Botswana has several incentives and preferences for both citizen-owned and locally based companies. Foreign-owned companies can benefit from local procurement preferences which are usually required for government tenders. MITI instituted a program in 2015 to give locally based small companies a 15 percent preferential price margin in GoB procurement, with mid-sized companies receiving a 10 percent margin, and large companies a five percent margin. Under this policy, MITI defines small companies as having less than five million pula in annual revenue reflected in their financial statements, medium companies with 5,000,001 to 19,999,999 pula in revenue, and large companies with 20 million pula or more. The directive applies to 27 categories of goods and services ranging from textiles, chemicals, and food, in addition to a broad range of consultancy services.
For Companies Act registration purposes, enterprises are classified as follows: Micro Enterprises – less than six employees including owner and annual turnover of up to 60,000 pula; Small Enterprises – less than 25 employees and annual revenue between 60,000 and 1,500,000 pula; Medium Enterprises – less than 100 employees and annual revenue between 1,500,000 and 5,000,000 pula; Large Enterprises – more than 100 employees and annual revenue of 5,000,000 pula or more. This classification system permits foreigner participation as minority shareholders in medium-sized enterprises in the 35 business sectors reserved for citizens.
The GoB neither promotes nor restricts outward investment.
12. U.S. International Development Finance Corporation (DFC) and Other Investment Insurance Programs
The DFC has a presence in Botswana through its previous Overseas Private Investment Corporation (OPIC) and the Development Credit Authority (DCA) programs. OPIC has a USD 250 million loan guarantee facility for the local diamond industry, and two separate SME loan facilities with local financial institutions. DCA also has a loan facility in place which targets SMEs.
Botswana is a member of MIGA, which offers investors protection against inconvertibility, or transfer of currency, expropriation, breach of contract, and war and civil disturbance.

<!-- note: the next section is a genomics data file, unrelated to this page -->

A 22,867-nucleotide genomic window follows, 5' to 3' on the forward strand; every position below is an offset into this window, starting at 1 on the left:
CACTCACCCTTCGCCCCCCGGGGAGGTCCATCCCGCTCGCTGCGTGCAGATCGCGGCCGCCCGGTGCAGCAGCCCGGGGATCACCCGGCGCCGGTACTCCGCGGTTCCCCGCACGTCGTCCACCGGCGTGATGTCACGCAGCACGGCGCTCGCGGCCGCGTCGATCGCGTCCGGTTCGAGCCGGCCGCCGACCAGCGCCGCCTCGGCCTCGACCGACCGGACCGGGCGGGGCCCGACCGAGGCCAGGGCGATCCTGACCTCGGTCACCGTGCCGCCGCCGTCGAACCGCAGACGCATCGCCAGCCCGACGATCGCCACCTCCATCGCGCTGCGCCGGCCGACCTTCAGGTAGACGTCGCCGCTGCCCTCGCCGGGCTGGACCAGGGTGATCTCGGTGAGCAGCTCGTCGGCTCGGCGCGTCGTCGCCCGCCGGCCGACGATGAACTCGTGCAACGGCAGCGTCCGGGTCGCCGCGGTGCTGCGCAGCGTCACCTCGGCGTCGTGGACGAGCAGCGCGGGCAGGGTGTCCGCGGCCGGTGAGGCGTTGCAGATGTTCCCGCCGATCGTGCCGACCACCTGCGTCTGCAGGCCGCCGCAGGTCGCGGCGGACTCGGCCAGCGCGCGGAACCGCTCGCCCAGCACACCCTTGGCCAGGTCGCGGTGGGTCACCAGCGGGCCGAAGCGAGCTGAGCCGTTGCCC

The Export Credit Insurance & Guarantee Company (Botswana) Pty. Ltd. allows investors to purchase coverage against certain events and losses such as the insolvency and inability of buyers to pay for purchases, unanticipated import restrictions, or the blockage by the buyer’s country of foreign exchange transfer.
13. Foreign Direct Investment and Foreign Portfolio Investment Statistics
According to the Bank of Botswana, investment in Botswana totaled 80.5 billion Pula in 2017, of which 28.9 billion Pula were non-FDI investments. Africa (36 percent) and Europe (56 percent) accounted for most of the 51.64 billion Pula influx of FDI. Within these regions, South Africa and the United Kingdom were the predominant players, accounting for 10.6 and 26.3 billion Pula respectively. Little data on FDI sources is available for countries and regions with limited investments in Botswana. Mining accounted for 35.1 percent of Foreign Investment inflows in 2017.
|Direct Investment from/in Counterpart Economy Data|
|From Top Five Sources/to Top Five Destinations (US Dollars, Millions)|
|Inward Direct Investment||Outward Direct Investment|
|Total Inward||Amount||100%||Total Outward||Amount||100%|
|North & Central America||16.02||3%|
|Other 3.5 0.1%|
|IMF Coordinated Direct Investment Survey data are not available for Botswana. 2018 estimates for Botswana’s net international investments declined by 11.1 percent from 70.9 billion Pula in 2017 to 63 billion Pula in 2018. On the assets side, direct investments, portfolio investments, and foreign exchange reserves decreased by 6.9 percent, 13.1 percent, and 3.1 percent respectively. Portfolio investment decreased due to the decline in equity and debt securities invested abroad.|